Really, it falls to the manager to assess the team on paper and in person. To put trust in the abilities and certifications, and to let them do their jobs and even help them move onto better positions.
The worst kind of leaders are the ones that try to do their staff’s jobs for them. As McDonald puts it, failure to let go is “...paralysing for everyone involved. No one gets to learn or grow. No one gets to spread their wings. Leaders aren’t leading at all. They are managing... controlling. True leaders encourage others to lead and they can’t do that until they’re prepared to let go.”
If you’ve got a great team, then give them the space to achieve. If your team needs work, try building their confidence with responsibilities they can manage.
A lack of integrity
In a perfect world, honesty would be the only policy. Leaders that are transparent with their processes and behaviour are (on any timeline worth measuring) infinitely more successful than leaders that get what they want through deceit and dishonesty.
Still, it’s sadly not uncommon to see a lack of integrity in leadership positions at many organisations. According to internationally bestselling author and motivational speaker Brian Tracey, dishonesty is a common practice that is at the root of many business failures:
“All too often, we will see people come into leadership positions who do not possess honesty and integrity, which are the foundations of a truly great leader. When your success as a leader is built on lies and manipulation, you will inevitably lead your team or organization to failure.”
If you’ve found your integrity put to the test, remember that every choice and business decision extends beyond the moment when it is made. Your choices are yours alone. Make better decisions by having the fortitude to act with the kind of integrity your staff and followers will respect. Regardless of the outcome, they’ll have your back, and know they can trust your actions.
Failure to understand and measure their success
“Leaders are overly intuitive, getting things right more often than not, but never knowing what their recipe for success is.”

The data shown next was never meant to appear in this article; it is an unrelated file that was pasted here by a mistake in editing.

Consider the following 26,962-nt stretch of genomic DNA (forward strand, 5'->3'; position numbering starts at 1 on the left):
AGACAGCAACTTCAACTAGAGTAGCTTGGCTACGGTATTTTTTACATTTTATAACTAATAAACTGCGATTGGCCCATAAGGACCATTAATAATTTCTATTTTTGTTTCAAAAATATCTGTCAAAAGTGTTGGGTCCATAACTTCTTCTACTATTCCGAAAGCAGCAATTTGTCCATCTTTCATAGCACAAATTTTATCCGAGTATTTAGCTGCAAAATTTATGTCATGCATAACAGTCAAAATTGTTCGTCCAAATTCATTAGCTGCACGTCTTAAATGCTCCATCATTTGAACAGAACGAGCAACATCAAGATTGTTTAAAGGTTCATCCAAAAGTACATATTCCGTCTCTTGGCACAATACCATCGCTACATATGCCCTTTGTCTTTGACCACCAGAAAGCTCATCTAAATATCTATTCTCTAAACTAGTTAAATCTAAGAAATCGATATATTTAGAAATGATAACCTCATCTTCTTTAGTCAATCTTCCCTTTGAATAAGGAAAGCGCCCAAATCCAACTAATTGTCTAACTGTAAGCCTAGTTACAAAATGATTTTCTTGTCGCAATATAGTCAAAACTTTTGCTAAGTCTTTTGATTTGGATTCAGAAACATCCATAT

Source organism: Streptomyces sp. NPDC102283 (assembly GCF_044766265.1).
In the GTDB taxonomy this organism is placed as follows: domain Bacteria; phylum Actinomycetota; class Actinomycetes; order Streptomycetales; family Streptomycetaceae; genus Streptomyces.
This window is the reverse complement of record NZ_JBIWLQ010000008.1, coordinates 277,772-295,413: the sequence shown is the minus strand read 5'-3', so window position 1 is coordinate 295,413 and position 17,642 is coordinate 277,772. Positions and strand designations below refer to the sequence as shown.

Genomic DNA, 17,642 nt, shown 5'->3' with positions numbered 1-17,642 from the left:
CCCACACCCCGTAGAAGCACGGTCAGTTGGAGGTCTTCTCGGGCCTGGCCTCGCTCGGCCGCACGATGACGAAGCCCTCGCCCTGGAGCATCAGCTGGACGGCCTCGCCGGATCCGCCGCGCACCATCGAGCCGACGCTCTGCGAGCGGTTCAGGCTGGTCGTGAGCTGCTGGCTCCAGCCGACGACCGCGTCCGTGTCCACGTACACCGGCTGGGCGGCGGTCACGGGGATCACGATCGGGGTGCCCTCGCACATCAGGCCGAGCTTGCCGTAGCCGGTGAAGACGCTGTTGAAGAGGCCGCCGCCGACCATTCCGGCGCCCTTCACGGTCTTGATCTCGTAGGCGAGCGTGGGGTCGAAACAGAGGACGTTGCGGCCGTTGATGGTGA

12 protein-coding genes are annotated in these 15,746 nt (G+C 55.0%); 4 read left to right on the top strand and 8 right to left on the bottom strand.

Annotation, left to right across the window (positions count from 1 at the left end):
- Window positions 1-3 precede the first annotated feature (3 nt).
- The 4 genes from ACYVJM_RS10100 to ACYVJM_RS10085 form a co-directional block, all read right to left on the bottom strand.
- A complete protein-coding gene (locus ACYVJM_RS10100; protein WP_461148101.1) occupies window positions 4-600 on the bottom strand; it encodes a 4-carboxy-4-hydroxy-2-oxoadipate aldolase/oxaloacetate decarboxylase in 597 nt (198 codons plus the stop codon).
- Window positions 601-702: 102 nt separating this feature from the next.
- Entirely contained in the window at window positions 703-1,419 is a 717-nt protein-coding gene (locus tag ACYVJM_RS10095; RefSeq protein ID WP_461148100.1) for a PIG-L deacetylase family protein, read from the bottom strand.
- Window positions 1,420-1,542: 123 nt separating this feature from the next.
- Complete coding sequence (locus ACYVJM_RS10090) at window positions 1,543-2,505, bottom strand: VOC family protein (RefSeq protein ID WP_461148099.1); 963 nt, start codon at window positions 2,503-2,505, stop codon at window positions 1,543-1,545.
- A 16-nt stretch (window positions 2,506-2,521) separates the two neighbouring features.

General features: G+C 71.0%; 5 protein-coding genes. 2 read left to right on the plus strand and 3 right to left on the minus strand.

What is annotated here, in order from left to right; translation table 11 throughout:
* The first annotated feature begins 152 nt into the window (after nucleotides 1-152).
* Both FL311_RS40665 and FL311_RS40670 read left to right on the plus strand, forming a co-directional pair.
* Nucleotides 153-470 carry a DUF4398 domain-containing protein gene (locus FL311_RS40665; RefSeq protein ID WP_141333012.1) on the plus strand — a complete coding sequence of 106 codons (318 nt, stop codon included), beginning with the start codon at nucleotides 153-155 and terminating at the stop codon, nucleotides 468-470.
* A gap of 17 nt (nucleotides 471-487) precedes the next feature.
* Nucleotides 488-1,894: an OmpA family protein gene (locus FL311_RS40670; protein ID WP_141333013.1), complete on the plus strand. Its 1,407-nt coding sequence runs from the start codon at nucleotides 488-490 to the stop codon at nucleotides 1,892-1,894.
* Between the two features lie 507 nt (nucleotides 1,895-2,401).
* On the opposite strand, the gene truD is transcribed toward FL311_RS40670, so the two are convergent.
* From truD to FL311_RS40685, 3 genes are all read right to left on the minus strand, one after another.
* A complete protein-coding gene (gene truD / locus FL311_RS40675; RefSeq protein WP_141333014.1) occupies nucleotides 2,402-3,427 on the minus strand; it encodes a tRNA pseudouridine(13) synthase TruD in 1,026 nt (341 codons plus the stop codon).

Confirmation bias is the propensity of humans to interpret new evidence as proof of their already held beliefs. When you achieve in leadership, do you look for evidence of why you were successful, or simply attribute these successes to some innate and unknowable quantity in your personality or disposition?
If you chose the latter, then chances are you’re falling into a trap that has stung many potential great leaders. By not tracking and measuring the qualities of your success now, you won’t be able to successfully negotiate problems in the future. Just like the stock market, past performance isn’t an indicator of future success.
You’ll need tools to stay in touch with your leadership success. Chris Warner has a good one for managing your team and staying in touch with their needs:
“There are six psychological needs that everyone has as a member of a team: respect, recognition, belonging, autonomy, meaning and personal growth. A smart leader will make the conscious effort to make sure that those needs are being met, perhaps keeping a little spreadsheet to measure if they are delivering on those needs.”
Warner, who is a noted leadership expert and Emmy nominated filmmaker, concludes:
“If leaders took the time to reflect upon their actions, they would come up with some great checklists, allowing them to deliver excellence more often and much quicker.”
Failure to appreciate the value of technology
In the modern business landscape, financial investment in technology is less about throwing money at the problem, and more about thoughtful planning and process management.
Technology tracks and automates business workflow, yet many companies suffer from a lack of interest in technology among the leadership circle. In fact, according to digitally empowered public speaker and mentor Simon Waller, “Research shows that generally the only group with a lower understanding and less appetite for technology than the C-level executives is the Board of Directors.”